Planting Potatoes: Dark of the Moon, Good Friday or St. Patrick’s Day?

Potatoes purchased at the store are no comparison to a freshly dug one from your own garden plot. But in order to dig in July you have to plant in the spring. But when?

The old wives’ tale says to plant potatoes on Good Friday. Without knowing who these old wives are it is hard to know why they picked this date. Easter is the first Sunday following the full moon after the Spring equinox. Being thus calculated, the date of Good Friday also changes from year to year. The date may vary by four weeks. It is near spring though, so maybe that is why someone picked Good Friday as potato planting day.

Others (such as university extension offices) are teaching to plant potatoes on St. Patrick’s Day, March 17. This is at least a stable date but does not account for the fluctuations in temperature, moisture, etc. There are years when you just can’t get into the garden due to mud in mid-March.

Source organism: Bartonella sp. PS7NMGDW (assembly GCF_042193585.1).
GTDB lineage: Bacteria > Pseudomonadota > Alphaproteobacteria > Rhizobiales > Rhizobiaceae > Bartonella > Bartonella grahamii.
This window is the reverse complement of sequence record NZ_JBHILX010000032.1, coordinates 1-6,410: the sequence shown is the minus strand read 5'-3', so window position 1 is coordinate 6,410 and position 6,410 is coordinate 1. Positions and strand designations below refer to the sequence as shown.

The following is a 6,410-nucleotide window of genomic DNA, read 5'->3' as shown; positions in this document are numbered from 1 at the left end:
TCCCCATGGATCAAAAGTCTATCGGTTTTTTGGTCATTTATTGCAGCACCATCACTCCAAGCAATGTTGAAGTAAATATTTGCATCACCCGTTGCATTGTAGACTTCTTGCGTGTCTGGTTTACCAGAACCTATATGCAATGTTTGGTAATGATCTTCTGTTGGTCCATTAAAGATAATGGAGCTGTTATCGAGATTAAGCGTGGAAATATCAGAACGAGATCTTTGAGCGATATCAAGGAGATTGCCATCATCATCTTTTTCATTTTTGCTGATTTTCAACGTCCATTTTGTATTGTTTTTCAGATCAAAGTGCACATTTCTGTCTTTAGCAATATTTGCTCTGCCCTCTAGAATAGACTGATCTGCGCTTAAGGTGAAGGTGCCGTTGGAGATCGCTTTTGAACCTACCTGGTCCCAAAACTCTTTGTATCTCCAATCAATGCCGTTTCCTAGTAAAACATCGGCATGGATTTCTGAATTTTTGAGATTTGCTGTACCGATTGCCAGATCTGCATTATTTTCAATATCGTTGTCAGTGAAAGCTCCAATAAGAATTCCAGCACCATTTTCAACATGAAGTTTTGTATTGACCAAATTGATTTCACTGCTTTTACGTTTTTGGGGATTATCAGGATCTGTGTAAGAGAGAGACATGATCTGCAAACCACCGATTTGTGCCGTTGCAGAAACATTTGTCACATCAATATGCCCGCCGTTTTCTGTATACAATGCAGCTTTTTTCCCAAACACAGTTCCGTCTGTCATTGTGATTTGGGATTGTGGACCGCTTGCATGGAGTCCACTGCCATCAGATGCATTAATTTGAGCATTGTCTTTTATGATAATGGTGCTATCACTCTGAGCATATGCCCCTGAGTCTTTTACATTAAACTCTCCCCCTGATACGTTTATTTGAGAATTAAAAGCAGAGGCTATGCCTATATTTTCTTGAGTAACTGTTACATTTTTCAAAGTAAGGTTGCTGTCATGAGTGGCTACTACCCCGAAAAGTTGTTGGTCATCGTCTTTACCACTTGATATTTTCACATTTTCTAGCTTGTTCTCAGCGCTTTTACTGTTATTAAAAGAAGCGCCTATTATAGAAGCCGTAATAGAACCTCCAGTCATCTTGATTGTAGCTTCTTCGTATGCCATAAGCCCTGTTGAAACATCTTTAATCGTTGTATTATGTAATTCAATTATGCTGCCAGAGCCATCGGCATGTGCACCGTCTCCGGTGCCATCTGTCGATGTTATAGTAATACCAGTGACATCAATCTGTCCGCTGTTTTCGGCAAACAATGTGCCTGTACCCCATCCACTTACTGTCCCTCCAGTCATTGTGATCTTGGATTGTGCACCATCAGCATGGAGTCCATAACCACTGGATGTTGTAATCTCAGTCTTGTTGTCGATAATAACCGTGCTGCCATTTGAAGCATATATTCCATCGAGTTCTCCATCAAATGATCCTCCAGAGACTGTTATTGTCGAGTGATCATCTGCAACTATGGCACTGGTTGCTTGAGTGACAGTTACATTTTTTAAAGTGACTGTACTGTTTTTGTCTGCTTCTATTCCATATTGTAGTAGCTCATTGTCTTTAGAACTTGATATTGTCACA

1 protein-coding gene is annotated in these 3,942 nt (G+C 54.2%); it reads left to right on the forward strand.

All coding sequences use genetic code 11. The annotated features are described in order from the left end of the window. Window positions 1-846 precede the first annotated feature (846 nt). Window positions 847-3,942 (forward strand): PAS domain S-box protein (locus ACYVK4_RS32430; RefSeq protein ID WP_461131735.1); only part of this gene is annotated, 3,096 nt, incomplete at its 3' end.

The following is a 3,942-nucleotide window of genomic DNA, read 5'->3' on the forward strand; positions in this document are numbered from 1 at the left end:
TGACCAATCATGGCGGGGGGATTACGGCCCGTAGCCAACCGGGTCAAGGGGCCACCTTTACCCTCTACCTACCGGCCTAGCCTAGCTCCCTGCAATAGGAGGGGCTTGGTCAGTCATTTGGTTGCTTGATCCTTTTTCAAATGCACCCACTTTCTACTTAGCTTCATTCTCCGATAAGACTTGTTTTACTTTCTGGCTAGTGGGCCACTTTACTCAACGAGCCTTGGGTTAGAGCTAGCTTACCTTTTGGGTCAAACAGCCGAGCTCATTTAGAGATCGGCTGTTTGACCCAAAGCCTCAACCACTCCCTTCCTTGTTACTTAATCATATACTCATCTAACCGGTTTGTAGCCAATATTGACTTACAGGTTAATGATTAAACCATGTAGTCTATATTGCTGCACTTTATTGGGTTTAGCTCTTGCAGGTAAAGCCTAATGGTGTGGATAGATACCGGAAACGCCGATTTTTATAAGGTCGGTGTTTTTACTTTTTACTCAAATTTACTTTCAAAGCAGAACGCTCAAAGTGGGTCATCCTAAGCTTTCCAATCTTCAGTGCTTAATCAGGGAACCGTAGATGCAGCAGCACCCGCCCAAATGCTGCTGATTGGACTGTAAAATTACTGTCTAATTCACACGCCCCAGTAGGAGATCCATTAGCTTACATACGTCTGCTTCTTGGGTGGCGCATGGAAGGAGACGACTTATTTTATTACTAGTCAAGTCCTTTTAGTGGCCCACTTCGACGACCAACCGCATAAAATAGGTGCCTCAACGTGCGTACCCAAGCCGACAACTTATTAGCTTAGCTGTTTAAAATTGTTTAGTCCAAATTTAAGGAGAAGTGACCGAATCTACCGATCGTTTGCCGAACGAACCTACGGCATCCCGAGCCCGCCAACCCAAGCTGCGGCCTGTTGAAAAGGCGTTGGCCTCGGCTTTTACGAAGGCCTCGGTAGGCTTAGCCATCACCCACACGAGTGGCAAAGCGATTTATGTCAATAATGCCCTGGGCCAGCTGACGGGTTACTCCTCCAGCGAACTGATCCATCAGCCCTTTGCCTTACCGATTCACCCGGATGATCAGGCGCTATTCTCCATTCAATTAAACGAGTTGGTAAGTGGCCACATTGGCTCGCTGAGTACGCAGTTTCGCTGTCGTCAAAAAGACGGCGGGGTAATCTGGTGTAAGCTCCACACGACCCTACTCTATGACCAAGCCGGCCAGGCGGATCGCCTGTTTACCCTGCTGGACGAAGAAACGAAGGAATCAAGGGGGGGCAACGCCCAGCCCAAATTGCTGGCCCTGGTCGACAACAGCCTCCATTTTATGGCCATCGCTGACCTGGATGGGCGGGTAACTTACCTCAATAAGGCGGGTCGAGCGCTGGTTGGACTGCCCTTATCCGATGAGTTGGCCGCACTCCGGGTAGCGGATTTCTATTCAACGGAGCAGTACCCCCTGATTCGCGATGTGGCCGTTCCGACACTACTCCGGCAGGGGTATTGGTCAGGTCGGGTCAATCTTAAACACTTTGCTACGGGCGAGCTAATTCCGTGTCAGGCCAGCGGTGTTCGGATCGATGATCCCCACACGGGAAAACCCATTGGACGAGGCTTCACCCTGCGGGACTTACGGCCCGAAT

And then there is planting by the moon signs. This indicator is to plant potatoes in the dark of the moon. Any crop that is underground is to be planted when the moon is waning. Above ground crops, for example corn and beans are planted in the light of the moon/when it is waxing.

What about planting each year as the weather dictates? When the soil has warmed and dried enough, the days are starting to warm, nights are still cool. This is the time to plant potatoes.

Consider the last freeze date for your location. Here at Five Feline Farm that is around April 15. Potatoes are a half hardy crop which means they can tolerate some cold but should not be subjected to prolonged freezing temperatures.

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So we are about 3 weeks from the last freeze date. As an experiment, one row of potatoes has been planted. The rest of the seed potatoes are ready to plant and waiting for the last forecasted cold spell to pass. At potato harvest, we’ll report on which ones produced best.

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